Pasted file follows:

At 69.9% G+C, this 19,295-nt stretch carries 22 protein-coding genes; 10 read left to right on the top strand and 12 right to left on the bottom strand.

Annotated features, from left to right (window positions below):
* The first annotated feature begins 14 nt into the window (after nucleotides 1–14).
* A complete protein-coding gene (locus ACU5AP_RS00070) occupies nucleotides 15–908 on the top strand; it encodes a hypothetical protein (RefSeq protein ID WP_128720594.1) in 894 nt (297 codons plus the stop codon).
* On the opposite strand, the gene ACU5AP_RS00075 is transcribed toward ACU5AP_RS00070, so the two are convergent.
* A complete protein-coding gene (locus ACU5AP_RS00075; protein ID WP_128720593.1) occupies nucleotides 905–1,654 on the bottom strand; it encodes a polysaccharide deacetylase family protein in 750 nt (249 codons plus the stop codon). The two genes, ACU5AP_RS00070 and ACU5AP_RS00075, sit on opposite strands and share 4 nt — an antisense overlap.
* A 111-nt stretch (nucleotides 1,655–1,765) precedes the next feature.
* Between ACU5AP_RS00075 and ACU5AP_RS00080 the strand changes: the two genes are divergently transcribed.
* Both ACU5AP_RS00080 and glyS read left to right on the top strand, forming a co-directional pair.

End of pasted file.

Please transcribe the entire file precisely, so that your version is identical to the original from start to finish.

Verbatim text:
At 69.9% G+C, this 19,295-nt stretch carries 22 protein-coding genes; 10 read left to right on the top strand and 12 right to left on the bottom strand.

Annotated features, from left to right (window positions below):
* The first annotated feature begins 14 nt into the window (after nucleotides 1–14).
* A complete protein-coding gene (locus ACU5AP_RS00070) occupies nucleotides 15–908 on the top strand; it encodes a hypothetical protein (RefSeq protein ID WP_128720594.1) in 894 nt (297 codons plus the stop codon).
* On the opposite strand, the gene ACU5AP_RS00075 is transcribed toward ACU5AP_RS00070, so the two are convergent.
* A complete protein-coding gene (locus ACU5AP_RS00075; protein ID WP_128720593.1) occupies nucleotides 905–1,654 on the bottom strand; it encodes a polysaccharide deacetylase family protein in 750 nt (249 codons plus the stop codon). The two genes, ACU5AP_RS00070 and ACU5AP_RS00075, sit on opposite strands and share 4 nt — an antisense overlap.
* A 111-nt stretch (nucleotides 1,655–1,765) precedes the next feature.
* Between ACU5AP_RS00075 and ACU5AP_RS00080 the strand changes: the two genes are divergently transcribed.
* Both ACU5AP_RS00080 and glyS read left to right on the top strand, forming a co-directional pair.